According to the screenshot above of data ye ole Semrush, the high volume and the steep degree of difficulty would make it a less than ideal choice for me. In a perfect world, the keyword you choose (if you have access to this kind of data through a more robust tool like Semrush), you’re looking for approximately 50% or less in keyword difficulty.
On top of that “lots of traffic” is a relative phrase.
Depending on how niche your industry is, the “big broad” keywords will only have hundreds of searches per month, rather than thousands; and your supporting subtopics in that case may have tens of searches per month, rather than hundreds. This is common in a lot of highly regulated industries, B2G, companies with a regional or local footprint, and so on.
“George, my head is spinning, this is a lot to take in!”
I know, it can feel overwhelming at first. Just remember to always bring it back to the humans you serve, and you’ll be just fine:
- What do YOU, as humans, do or sell?
- Based on that, what online conversations do you need to own?
- What do the humans you serve want to know about those topics?
Then, let the data take you from there.
How to prioritize topic clusters in your strategy
Now, depending on what you do, there is a high degree of likelihood that you’ll have quite a few options for topic clusters. So, how do you know which one you should work on first, and how do you determine the order for the rest?
Again, instead of worrying about data or satisfying some magic content strategy formula, I want you to look at whatever list you have of topic clusters through the lens of your business:
- What parts of my business (related product or service lines) need the most help right now from a sales pipeline perspective?
- Are there any new product or service launches in the near future where one of these topic clusters can help us drive demand?
- What are the most important parts of our business where we must be the leading authority?
- What are the parts of our business that are super healthy and don’t need immediate help in driving demand or establishing authority?
Asking yourself these types of questions can be really powerful. Not only will your answers help you organize your battle plan for which topic clusters you create (and in what order), but it will also tell you if there are any topic clusters you shouldn’t be developing. Because, if you find you have topic clusters on your list that don’t somehow relate to your business, you shouldn’t be writing about them.
For example, let’s say you’re an inbound marketing agency, but you don’t do websites for your clients. You likely shouldn’t focus your efforts on creating content about the HubSpot CMS Hub for business websites or anything having to do with websites.
Sure, keyword research will show you lots of people who are your target audience are interested in those topics; but if you don’t support or design business websites, why would you want to be known for it?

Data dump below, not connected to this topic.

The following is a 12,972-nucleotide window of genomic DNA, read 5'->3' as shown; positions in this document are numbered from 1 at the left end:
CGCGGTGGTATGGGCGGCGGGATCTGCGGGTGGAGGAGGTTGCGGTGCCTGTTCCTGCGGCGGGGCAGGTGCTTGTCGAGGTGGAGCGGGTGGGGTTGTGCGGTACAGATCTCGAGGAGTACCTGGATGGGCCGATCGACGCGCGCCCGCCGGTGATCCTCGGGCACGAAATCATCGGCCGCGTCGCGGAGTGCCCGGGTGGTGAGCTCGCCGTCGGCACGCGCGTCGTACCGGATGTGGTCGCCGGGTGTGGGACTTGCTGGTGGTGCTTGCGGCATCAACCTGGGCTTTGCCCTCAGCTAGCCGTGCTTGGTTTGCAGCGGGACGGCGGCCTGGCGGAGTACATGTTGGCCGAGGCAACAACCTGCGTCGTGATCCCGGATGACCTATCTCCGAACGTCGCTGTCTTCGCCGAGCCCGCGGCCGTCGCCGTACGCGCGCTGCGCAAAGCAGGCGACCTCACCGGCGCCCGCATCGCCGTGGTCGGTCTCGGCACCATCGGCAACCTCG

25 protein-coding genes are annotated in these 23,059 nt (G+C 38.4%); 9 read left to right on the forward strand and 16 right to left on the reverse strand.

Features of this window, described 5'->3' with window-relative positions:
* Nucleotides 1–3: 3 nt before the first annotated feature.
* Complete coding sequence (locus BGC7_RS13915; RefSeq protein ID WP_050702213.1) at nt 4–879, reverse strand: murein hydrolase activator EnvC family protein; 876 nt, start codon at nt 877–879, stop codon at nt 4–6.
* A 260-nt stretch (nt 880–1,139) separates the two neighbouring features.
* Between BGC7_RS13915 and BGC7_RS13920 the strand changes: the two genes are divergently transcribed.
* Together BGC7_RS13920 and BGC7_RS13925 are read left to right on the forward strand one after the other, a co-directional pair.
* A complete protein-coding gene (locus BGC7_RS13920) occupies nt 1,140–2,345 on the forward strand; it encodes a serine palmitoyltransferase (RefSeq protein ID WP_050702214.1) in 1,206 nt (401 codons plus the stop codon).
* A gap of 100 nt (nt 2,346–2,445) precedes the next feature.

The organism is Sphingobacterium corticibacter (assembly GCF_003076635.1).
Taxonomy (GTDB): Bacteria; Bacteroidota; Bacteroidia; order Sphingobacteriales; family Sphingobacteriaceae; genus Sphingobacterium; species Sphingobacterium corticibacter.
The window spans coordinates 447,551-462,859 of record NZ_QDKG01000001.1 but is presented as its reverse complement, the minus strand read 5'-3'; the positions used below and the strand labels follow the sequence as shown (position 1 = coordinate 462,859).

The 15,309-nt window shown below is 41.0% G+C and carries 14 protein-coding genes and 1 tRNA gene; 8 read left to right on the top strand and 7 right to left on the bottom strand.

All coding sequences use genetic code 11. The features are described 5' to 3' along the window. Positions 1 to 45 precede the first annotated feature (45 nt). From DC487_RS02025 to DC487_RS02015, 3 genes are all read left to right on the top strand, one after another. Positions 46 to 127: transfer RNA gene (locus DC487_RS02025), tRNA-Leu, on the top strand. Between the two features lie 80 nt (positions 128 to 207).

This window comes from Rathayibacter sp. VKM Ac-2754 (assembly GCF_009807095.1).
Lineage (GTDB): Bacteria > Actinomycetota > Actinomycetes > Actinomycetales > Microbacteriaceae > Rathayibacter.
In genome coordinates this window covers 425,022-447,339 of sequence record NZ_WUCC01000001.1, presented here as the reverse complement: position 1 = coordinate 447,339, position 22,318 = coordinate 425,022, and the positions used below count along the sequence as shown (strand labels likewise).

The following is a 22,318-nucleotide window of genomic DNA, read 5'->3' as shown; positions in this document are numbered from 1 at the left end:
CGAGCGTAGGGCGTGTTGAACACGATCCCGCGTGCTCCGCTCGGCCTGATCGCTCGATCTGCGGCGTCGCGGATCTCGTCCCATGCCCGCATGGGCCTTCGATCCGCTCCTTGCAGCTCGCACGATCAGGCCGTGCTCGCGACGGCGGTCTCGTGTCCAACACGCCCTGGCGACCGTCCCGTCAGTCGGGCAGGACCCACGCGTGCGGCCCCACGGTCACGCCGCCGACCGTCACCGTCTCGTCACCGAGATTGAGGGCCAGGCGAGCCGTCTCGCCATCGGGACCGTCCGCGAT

What is a pillar page?
Content pillar, pillar content, pillar page – it doesn’t matter what you call it, each of these terms refers to the same thing:
A pillar page is the central content hub that serves as the definitive guide on the big broad topic you’ve built your topic cluster around. So, in the case of our hoodies for men example – sorry, I just can’t let it go! – your pillar page is a definitive guide to everything your ideal customers need to know about hoodies for men.
Or, if you want an even better example, you’re on a pillar page right now.
That’s right! This ultimate guide to SEO content strategy is a pillar page, my friends. And it's a perfect example of the three characteristics every single pillar page must possess:
- The substance of your pillar page should be so dang good and comprehensive, it becomes the last search result your ideal customers will ever need on this topic. They should be saying, “Oh my gosh, finally! This is exactly what I’ve been looking for! I have achieved content nirvana!
- The storytelling on your pillar page is compelling, intuitive, and engaging – in short, it’s human. Because it doesn’t matter how much detail you put on your pillar page; if you don’t communicate information like a human through story and smart narrative structure, you’ll lose your audience.
- The visual structure and design of your pillar page doesn’t suck. I love pillar pages that keep me visually engaged and stimulated as I move through it. I’m not saying you have to suddenly go all out with design, but be purposeful in how you treat your headers and subheaders. Use images and graphics (only when relevant), bulleted lists, and more.
Yeah, yeah, yeah, I know! It sounds like a lot. I can help with that.
Pillar page frequently asked questions (and other myths)
Now, in all fairness to you, pillar pages get kind of a bad wrap because of their size and perceived complexity. So, let’s clear the air on some of the most common FAQs and myths I’ve heard of.
Do our pillar pages have to be 10,000 to 15,000 words long?
No, they don’t. Word count maximums and minimums are entirely arbitrary, and that’s especially true in the pillar page world. Here’s what content strategist and pillar page expert Liz Murphy had to say about that:
“Ugh! I find this myth so infuriating because it makes people believe they have to write War & Peace in order to have a pillar page that’s worth anything, when that’s not true! I’ve written pillar pages that are 5,000 words long, and I’ve written pillar pages that are 12,000 words long – and they perform equally well.